Social and Interpersonal Dynamics in Pain: We Don’t Suffer Alone | a book recently published featuring the work of many of our members

August 29, 2018

We are pleased to note that the following book, with one of our BC Pain Research Network members as an editor (Ken Prkachin), has just been published:

Vervoort, T., Karos, K., Trost, Z. & Prkachin, K.M.  (Eds.) (2018).  Social and interpersonal dynamics in pain: We don’t suffer alone.

This groundbreaking analysis moves our knowledge of pain and its effects from the biomedical model to one accounting for its complex psychosocial dimensions.  Starting with its facial and physical display, pain is shown in its manifold social contexts—in the lifespan, in a family unit, expressed by a member of a gender and/or race—and as observed by others.  These observations by caregivers and family are shown as vital to the social dynamic of pain—as observers react to sufferers’ pain and as these reactions affect those suffering.  The book’s findings should enhance practitioners’ understanding of pain to develop more effective individualized treatments for clients’ pain experience, and inspire researchers as well.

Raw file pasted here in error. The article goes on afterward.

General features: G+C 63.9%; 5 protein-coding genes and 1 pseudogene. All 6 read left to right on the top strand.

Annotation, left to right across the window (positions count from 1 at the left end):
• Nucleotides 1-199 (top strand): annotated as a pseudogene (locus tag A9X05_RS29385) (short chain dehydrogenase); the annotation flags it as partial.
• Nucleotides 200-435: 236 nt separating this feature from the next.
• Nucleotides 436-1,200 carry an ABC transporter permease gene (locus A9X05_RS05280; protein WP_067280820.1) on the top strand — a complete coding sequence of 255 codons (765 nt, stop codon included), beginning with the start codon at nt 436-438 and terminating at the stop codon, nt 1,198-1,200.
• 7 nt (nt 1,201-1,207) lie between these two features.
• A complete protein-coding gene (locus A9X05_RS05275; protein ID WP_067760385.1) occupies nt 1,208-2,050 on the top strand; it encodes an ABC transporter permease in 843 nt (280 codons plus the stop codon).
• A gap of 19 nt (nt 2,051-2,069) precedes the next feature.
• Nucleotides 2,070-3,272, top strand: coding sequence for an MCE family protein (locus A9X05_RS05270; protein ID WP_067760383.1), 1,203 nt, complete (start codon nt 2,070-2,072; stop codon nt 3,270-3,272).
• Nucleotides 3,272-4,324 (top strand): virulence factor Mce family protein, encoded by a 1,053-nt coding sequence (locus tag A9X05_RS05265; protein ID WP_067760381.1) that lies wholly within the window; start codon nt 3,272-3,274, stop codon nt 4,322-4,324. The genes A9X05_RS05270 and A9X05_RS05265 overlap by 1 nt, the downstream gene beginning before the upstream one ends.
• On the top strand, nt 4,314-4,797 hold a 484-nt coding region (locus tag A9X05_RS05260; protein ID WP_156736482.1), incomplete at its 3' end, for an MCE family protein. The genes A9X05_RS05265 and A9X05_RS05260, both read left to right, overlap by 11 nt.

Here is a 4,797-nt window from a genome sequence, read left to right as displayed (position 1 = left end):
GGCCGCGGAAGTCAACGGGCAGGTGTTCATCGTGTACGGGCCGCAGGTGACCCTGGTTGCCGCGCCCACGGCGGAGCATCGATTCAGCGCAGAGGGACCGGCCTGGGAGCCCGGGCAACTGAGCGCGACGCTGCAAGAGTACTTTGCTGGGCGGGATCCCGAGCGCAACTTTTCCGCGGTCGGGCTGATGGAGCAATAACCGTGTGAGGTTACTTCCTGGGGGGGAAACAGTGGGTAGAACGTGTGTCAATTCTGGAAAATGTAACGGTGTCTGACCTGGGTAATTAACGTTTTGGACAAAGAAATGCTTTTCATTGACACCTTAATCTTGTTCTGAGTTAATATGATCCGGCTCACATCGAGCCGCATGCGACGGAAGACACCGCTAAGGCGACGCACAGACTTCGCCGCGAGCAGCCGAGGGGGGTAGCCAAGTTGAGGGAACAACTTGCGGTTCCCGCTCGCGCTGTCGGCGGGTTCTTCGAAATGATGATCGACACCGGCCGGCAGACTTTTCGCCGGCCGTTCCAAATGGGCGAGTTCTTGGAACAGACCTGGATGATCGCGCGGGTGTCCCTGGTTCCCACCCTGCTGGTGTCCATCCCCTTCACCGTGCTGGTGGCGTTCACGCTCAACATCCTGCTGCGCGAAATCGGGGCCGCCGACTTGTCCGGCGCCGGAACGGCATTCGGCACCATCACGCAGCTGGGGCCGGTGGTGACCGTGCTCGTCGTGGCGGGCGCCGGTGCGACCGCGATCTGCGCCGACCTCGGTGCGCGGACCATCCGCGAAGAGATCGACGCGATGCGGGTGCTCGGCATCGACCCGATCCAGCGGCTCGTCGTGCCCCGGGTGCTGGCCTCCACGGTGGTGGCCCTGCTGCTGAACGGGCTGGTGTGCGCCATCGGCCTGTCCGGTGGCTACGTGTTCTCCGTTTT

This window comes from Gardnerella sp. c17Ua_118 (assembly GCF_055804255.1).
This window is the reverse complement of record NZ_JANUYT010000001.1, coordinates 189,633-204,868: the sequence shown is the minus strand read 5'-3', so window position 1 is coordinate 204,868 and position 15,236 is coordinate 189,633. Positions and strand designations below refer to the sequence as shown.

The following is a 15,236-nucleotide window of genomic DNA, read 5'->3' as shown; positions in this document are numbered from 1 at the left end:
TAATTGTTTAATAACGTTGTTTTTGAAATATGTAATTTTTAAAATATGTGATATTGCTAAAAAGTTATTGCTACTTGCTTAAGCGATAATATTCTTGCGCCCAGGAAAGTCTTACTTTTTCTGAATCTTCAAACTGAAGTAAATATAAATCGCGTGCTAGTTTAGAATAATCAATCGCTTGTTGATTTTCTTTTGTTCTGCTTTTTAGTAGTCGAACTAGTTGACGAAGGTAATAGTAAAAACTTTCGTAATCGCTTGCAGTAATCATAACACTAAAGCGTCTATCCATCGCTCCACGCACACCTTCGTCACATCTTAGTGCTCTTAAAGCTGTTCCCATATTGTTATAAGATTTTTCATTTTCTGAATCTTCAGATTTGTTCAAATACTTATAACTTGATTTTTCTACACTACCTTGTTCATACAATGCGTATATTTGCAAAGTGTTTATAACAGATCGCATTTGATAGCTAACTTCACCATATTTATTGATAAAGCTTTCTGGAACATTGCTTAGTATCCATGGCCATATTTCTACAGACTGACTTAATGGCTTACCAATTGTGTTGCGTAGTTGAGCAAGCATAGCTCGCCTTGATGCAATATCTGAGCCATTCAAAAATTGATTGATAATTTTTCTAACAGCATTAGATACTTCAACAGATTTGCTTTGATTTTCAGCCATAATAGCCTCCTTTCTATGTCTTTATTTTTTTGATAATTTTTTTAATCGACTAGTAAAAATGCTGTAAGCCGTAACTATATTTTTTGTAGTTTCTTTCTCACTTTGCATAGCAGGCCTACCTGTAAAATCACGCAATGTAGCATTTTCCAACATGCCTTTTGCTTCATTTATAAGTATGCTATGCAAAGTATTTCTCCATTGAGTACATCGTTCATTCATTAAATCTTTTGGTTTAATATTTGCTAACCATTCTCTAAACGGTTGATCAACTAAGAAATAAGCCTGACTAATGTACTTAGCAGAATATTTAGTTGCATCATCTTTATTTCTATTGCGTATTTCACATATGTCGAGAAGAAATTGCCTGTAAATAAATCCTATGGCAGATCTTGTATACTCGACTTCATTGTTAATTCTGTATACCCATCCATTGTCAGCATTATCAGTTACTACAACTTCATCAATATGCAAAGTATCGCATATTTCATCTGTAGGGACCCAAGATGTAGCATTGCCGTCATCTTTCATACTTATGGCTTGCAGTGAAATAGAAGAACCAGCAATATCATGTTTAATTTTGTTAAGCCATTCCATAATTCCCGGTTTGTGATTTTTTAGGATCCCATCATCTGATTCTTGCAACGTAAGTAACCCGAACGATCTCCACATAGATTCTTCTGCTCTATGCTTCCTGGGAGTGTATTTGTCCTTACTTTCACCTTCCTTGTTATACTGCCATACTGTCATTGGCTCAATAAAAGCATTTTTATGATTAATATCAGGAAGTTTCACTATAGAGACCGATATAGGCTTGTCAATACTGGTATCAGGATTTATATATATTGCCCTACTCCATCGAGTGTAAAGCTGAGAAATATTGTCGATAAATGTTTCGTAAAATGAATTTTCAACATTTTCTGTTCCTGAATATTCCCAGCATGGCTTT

Among the topics covered:

  • Why do we care? Evolutionary mechanisms in the social dimensions of pain.
  • When, how, and why do we express pain?
  • On the overlap between physical and social pain
  • Facing others in pain: why context matters
  • Caregiving impact upon sufferers’ cognitive functioning
  • Targeting individual and interpersonal processes in therapeutic interventions for chronic pain

The foregoing is the book jacket description of the book—I believe it captures it very well.  Interest in social parameters of pain has burgeoned over the last couple of decades, with this book presenting rich ideas and research very effectively. It adds weight to the often neglected “social” dimensions of the biopsychosocial model of pain, at the same time as it relates the several dimensions to one and other. I’m pleased to see chapters by network members (Ken Prkachin), including a couple by myself, as well as contributions by my former trainees and colleagues. I’m confident my enthusiasm for the book is warranted.

Cheers, Ken Craig

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